Adrian and our CEO, Renaud, discuss how the current political tensions between the USA and other Western nations and China are affecting manufacturing and provide some more general observations on the 'Cold War' trends of containment and decoupling that seem to be gathering strength.
This topic stemmed from this recent Forbes article which suggested that Americans polled would be prepared to pay 20% more for goods manufactured in democracies...No prizes for guessing which country it casts doubts over.
So, how serious is this 'Cold War' that's developing, what are we seeing on the ground in China, what could be overstated by the media, and is it really causing a lot of upheaval in manufacturing and an exodus from China of Western brands?Show Notes
00:00 - Introducing the episode
01:13 - Discussing the recent Forbes article titled: Americans Fine With Paying More If Trading With Democracies, Not China - how realistic is this and has the poll been couched in an inflammatory language to elicit a negative response?
06:09 - Militant consumerism - Some aspirational brands, such as Apple and Nike, have lost customers due to high-profile corporate social responsibility issues, so they make efforts to control supply chains strictly. But 'China' seems to be more worrying for governments than consumers, and Chinese made goods are almost always generally accepted to be trustworthy and good enough quality these days by consumers and political factors, such as China's governance, doesn't really affect buying decisions by consumers much yet.
08:43 - Could this type of news constitute a threat to 'Made-in-China' products by stirring up anti-China sentiment among militant consumers? - militant consumers have already started to push back against brands with an environmental impact such as apparel, cosmetics, cleaning products, etc. Could China be put in their sights if they're continually exposed to news articles like this?
10:06 - The 'real effect' militant consumers are having on apparel - brands are paying more attention to environmental impact due to the concerns of militant consumers, but many fast-fashion brands are just 'greenwashing' their brands for marketing purposes rather than making meaningful changes.
15:59 - The sentiment towards China - this has been on a downward trend since before the Trump administration and, enhanced by him, the prevailing attitude towards China in the USA is now negative. Australia, Europe, and the UK have also taken a stand against China in different ways recently and the results haven't always been positive for them. China's global PR isn't always the best and the leadership tend to be more focused on what Chinese people think of them than outside countries which doesn't help change attitudes quickly.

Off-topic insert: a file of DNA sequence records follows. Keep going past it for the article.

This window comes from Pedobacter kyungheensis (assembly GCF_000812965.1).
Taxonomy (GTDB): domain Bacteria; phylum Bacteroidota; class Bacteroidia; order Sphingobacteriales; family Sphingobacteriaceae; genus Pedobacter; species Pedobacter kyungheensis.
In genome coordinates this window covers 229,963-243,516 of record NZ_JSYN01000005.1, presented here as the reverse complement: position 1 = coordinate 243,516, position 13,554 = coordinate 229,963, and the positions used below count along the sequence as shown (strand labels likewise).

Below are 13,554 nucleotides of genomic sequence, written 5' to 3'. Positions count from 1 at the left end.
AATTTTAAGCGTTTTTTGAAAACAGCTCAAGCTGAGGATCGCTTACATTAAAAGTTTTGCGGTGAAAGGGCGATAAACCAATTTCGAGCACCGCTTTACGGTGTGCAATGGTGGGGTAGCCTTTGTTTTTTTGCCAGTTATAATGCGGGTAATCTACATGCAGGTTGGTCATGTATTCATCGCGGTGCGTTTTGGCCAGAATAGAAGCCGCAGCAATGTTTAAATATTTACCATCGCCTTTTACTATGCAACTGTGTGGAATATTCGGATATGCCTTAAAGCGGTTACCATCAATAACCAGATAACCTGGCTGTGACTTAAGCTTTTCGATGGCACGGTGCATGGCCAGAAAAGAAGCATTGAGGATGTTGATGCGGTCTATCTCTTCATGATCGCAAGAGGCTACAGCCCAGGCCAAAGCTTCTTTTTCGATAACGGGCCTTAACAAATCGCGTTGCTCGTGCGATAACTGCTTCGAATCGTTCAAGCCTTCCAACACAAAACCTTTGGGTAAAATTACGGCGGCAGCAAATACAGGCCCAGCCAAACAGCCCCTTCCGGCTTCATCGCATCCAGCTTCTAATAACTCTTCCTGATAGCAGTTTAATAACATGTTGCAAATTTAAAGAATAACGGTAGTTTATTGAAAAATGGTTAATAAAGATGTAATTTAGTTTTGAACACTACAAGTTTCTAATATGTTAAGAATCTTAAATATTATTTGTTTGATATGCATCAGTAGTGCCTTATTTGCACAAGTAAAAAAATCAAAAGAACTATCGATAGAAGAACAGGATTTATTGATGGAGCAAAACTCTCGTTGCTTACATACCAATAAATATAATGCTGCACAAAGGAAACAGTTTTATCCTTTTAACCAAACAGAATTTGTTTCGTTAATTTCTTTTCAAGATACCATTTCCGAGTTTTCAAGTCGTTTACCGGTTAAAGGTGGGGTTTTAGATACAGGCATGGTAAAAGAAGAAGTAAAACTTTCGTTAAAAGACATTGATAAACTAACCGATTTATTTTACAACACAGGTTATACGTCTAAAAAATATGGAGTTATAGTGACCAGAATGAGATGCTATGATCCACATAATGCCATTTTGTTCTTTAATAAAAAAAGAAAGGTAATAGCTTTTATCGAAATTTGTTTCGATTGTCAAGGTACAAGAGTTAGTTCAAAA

21:04 - Why a 'Western' viewpoint tends to cast China in a poor light - this coupled with politicians and the media means that sentiment towards China may not improve for some years to come.
23:55 - The growing 'Cold War' trend between the USA & China - what does this mean? Containment and decoupling activities are becoming more prominent. Is the media being used to contain China right now (including articles like that mentioned earlier)? Also, are we seeing real-world Cold-war scenarios where current tensions in the South China Sea, India, and also Myanmar (where the US-friendly government has been toppled by the military who are friendly to China), for example, mirror the days of the Cold War between the USA and the USSR where there were side conflicts rather than a war between the 2 superpowers?
28:25 - Is it 'wrong' that China is building up global power and influence, especially in Asia? - the Western media often paints this as a worrying or negative thing, but if we look at this situation from outside of the Western viewpoint, this is nothing that hasn't been done before by Western superpowers. What would Western countries do if they were surrounded by an opposing military power in the same way that China is? Renaud also makes some interesting points about China's government - they're making great efforts to build an extremely professional and modern government. The problem is, it seems difficult to imagine a time when China and the West will understand and agree with each other (this is manifested in the recent mistrust on both sides surrounding the WHO investigation in China regarding the origin of the coronavirus).
33:18 - Decoupling. Is this something that's having a strong effect on manufacturing in China yet? - in electronics, there has been almost no decoupling (this is echoed by Richard Barnett in this interview). At most, there has been some movement of final assembly to places like Vietnam and in some cases, some new products have been developed in Taiwan rather than China. The apparel industry has already decoupled from China to a large extent, but this was happening long before today's tensions. Even where supply chains have been relocated, the final assembly is a relatively low value-add and components are usually still made in China.
38:51 - Finding countries that can provide a complete supply chain for most products outside of apparel is unlikely...yet. Vietnam is mooted as a modern success story and a potential alternative to China, but it's still a tiny resource in comparison to its large neighbor.
39:57 - Wrapping up
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